• NetworkStream – for reading and writing over network sockets.

  • PipeStream – for reading and writing over anonymous and named pipes.

  • CryptoStream – for linking data streams to cryptographic transformations.

For an example of working with streams asynchronously, see Asynchronous File I/O.

Readers and writers

The System.IO namespace also provides types for reading encoded characters from streams and writing them to streams. Typically, streams are designed for byte input and output. The reader and writer types handle the conversion of the encoded characters to and from bytes so the stream can complete the operation. Each reader and writer class is associated with a stream, which can be retrieved through the class's BaseStream property.

Here are some commonly used reader and writer classes:

  • BinaryReader and BinaryWriter – for reading and writing primitive data types as binary values.

  • StreamReader and StreamWriter – for reading and writing characters by using an encoding value to convert the characters to and from bytes.

  • StringReader and StringWriter – for reading and writing characters to and from strings.

  • TextReader and TextWriter – serve as the abstract base classes for other readers and writers that read and write characters and strings, but not binary data.

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See How to: Read Text from a File, How to: Write Text to a File, How to: Read Characters from a String, and How to: Write Characters to a String.

Asynchronous I/O operations

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Reading or writing a large amount of data can be resource-intensive. You should perform these tasks asynchronously if your application needs to remain responsive to the user. With synchronous I/O operations, the UI thread is blocked until the resource-intensive operation has completed. Use asynchronous I/O operations when developing Windows 8.x Store apps to prevent creating the impression that your app has stopped working.

The asynchronous members contain Async in their names, such as the CopyToAsync, FlushAsync, ReadAsync, and WriteAsync methods. You use these methods with the async and await keywords.

For more information, see Asynchronous File I/O.

Compression

Compression refers to the process of reducing the size of a file for storage. Decompression is the process of extracting the contents of a compressed file so they are in a usable format. The System.IO.Compression namespace contains types for compressing and decompressing files and streams.

The following classes are frequently used when compressing and decompressing files and streams:

  • ZipArchive – for creating and retrieving entries in the zip archive.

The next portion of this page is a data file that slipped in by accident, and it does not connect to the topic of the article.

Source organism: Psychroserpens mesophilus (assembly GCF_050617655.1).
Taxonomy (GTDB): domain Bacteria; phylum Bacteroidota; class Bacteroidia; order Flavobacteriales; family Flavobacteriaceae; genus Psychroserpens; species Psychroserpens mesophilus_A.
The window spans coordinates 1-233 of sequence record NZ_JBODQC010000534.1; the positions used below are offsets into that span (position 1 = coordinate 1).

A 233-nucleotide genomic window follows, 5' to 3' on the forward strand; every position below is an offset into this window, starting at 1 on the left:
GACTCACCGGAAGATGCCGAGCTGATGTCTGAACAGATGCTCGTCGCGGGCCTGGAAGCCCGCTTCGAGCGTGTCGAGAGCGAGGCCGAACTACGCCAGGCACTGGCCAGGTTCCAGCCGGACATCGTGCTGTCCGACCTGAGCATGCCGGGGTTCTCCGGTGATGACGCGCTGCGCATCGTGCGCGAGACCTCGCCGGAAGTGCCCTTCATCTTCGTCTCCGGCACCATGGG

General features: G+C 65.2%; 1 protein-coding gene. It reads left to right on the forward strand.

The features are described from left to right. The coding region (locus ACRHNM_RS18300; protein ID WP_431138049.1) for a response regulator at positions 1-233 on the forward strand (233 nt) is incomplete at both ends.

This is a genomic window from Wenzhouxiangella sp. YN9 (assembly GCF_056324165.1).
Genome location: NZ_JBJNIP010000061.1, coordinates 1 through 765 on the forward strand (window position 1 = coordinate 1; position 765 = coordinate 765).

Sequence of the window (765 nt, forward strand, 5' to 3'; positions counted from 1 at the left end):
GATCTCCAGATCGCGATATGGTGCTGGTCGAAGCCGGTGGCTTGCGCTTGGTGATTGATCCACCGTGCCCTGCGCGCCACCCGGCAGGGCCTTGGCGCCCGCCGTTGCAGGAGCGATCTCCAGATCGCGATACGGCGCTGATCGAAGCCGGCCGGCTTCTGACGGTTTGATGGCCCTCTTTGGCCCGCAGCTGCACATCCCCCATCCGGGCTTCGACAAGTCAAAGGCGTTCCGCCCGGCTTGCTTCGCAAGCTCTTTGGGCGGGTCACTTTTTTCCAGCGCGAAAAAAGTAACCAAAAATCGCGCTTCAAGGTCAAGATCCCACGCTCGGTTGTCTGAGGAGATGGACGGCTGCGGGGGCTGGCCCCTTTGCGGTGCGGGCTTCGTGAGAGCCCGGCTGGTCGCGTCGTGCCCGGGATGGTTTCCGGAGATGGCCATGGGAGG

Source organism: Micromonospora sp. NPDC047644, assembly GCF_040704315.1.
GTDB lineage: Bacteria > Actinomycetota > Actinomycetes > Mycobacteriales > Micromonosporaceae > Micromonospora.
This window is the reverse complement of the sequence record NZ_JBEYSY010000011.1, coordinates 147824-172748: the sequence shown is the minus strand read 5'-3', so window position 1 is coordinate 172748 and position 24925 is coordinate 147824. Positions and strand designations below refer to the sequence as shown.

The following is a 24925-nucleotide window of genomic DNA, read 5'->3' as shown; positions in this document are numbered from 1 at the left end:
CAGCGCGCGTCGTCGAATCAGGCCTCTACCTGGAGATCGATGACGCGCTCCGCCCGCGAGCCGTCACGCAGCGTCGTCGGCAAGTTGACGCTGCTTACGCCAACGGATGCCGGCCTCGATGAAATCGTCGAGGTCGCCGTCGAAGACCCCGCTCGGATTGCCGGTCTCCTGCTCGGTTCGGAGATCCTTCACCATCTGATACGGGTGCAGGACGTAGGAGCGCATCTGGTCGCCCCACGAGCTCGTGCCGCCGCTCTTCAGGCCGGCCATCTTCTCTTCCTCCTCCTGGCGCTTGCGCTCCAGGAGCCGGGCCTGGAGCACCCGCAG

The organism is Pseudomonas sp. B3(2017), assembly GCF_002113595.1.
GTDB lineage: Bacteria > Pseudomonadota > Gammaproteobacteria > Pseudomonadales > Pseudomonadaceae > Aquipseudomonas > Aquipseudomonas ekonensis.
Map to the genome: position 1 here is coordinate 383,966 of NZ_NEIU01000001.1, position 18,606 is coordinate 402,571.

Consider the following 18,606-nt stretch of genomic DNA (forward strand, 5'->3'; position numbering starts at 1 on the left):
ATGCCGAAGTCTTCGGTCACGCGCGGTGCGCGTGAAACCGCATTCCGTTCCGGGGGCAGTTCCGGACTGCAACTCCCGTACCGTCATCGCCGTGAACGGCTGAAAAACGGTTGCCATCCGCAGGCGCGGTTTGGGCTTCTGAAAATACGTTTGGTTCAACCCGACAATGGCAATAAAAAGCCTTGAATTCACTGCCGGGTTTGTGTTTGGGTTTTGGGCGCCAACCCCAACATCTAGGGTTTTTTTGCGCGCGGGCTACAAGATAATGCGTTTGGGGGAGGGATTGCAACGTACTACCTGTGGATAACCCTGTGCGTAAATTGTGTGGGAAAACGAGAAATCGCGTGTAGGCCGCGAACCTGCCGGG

• ZipArchiveEntry – for representing a compressed file.

  • ZipFile – for creating, extracting, and opening a compressed package.

  • ZipFileExtensions – for creating and extracting entries in a compressed package.

  • DeflateStream – for compressing and decompressing streams using the Deflate algorithm.

  • GZipStream – for compressing and decompressing streams in gzip data format.

See How to: Compress and Extract Files.

Isolated storage

Isolated storage is a data storage mechanism that provides isolation and safety by defining standardized ways of associating code with saved data. The storage provides a virtual file system that is isolated by user, assembly, and (optionally) domain. Isolated storage is particularly useful when your application does not have permission to access user files. You can save settings or files for your application in a manner that is controlled by the computer's security policy.

Isolated storage is not available for Windows 8.x Store apps; instead, use application data classes in the Windows.Storage namespace. For more information, see Application data.

The following classes are frequently used when implementing isolated storage:

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  • IsolatedStorage – provides the base class for isolated storage implementations.

  • IsolatedStorageFile – provides an isolated storage area that contains files and directories.

  • IsolatedStorageFileStream - exposes a file within isolated storage.

See Isolated Storage.

I/O operations in Windows Store apps

.NET for Windows 8.x Store apps contains many of the types for reading from and writing to streams; however, this set does not include all the .NET I/O types.

Some important differences to note when using I/O operations in Windows 8.x Store apps:

  • Types specifically related to file operations, such as File, FileInfo, Directory and DirectoryInfo, are not included in the .NET for Windows 8.x Store apps. Instead, use the types in the Windows.Storage namespace of the Windows Runtime, such as StorageFile and StorageFolder.

  • Isolated storage is not available; instead, use application data.

  • Use asynchronous methods, such as ReadAsync and WriteAsync, to prevent blocking the UI thread.

  • The path-based compression types ZipFile and ZipFileExtensions are not available. Instead, use the types in the Windows.Storage.Compression namespace.